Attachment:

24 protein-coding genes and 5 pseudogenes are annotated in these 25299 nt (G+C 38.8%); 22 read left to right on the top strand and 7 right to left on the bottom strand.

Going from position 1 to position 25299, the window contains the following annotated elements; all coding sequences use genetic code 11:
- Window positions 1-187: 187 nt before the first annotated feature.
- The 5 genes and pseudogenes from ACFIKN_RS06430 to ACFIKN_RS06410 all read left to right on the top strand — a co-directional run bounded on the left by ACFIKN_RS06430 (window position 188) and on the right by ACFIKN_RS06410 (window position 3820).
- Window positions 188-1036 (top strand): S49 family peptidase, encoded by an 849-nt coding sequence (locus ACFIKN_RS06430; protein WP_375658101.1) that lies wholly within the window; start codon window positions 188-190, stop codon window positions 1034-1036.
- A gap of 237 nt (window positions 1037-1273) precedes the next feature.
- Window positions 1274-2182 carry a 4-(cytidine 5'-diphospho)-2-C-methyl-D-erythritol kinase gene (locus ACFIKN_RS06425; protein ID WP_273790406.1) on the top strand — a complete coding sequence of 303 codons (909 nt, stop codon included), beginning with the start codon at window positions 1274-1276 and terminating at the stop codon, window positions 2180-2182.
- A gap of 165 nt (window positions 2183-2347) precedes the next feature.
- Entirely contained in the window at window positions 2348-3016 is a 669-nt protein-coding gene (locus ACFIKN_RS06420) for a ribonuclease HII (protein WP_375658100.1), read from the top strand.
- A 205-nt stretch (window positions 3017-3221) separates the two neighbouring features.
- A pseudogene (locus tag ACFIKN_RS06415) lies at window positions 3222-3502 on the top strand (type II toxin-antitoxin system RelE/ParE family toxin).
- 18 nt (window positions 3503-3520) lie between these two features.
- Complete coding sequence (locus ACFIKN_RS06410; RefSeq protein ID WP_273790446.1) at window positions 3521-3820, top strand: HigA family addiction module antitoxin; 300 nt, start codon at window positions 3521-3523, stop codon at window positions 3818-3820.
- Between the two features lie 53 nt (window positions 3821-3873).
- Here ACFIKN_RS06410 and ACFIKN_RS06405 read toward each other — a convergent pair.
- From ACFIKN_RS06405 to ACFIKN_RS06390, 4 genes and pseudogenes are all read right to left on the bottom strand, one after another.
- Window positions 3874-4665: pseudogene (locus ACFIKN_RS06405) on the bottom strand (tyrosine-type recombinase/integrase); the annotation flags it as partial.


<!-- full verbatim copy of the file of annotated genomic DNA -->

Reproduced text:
24 protein-coding genes and 5 pseudogenes are annotated in these 25299 nt (G+C 38.8%); 22 read left to right on the top strand and 7 right to left on the bottom strand.

Going from position 1 to position 25299, the window contains the following annotated elements; all coding sequences use genetic code 11:
- Window positions 1-187: 187 nt before the first annotated feature.
- The 5 genes and pseudogenes from ACFIKN_RS06430 to ACFIKN_RS06410 all read left to right on the top strand — a co-directional run bounded on the left by ACFIKN_RS06430 (window position 188) and on the right by ACFIKN_RS06410 (window position 3820).
- Window positions 188-1036 (top strand): S49 family peptidase, encoded by an 849-nt coding sequence (locus ACFIKN_RS06430; protein WP_375658101.1) that lies wholly within the window; start codon window positions 188-190, stop codon window positions 1034-1036.
- A gap of 237 nt (window positions 1037-1273) precedes the next feature.
- Window positions 1274-2182 carry a 4-(cytidine 5'-diphospho)-2-C-methyl-D-erythritol kinase gene (locus ACFIKN_RS06425; protein ID WP_273790406.1) on the top strand — a complete coding sequence of 303 codons (909 nt, stop codon included), beginning with the start codon at window positions 1274-1276 and terminating at the stop codon, window positions 2180-2182.
- A gap of 165 nt (window positions 2183-2347) precedes the next feature.
- Entirely contained in the window at window positions 2348-3016 is a 669-nt protein-coding gene (locus ACFIKN_RS06420) for a ribonuclease HII (protein WP_375658100.1), read from the top strand.
- A 205-nt stretch (window positions 3017-3221) separates the two neighbouring features.
- A pseudogene (locus tag ACFIKN_RS06415) lies at window positions 3222-3502 on the top strand (type II toxin-antitoxin system RelE/ParE family toxin).
- 18 nt (window positions 3503-3520) lie between these two features.
- Complete coding sequence (locus ACFIKN_RS06410; RefSeq protein ID WP_273790446.1) at window positions 3521-3820, top strand: HigA family addiction module antitoxin; 300 nt, start codon at window positions 3521-3523, stop codon at window positions 3818-3820.
- Between the two features lie 53 nt (window positions 3821-3873).
- Here ACFIKN_RS06410 and ACFIKN_RS06405 read toward each other — a convergent pair.
- From ACFIKN_RS06405 to ACFIKN_RS06390, 4 genes and pseudogenes are all read right to left on the bottom strand, one after another.
- Window positions 3874-4665: pseudogene (locus ACFIKN_RS06405) on the bottom strand (tyrosine-type recombinase/integrase); the annotation flags it as partial.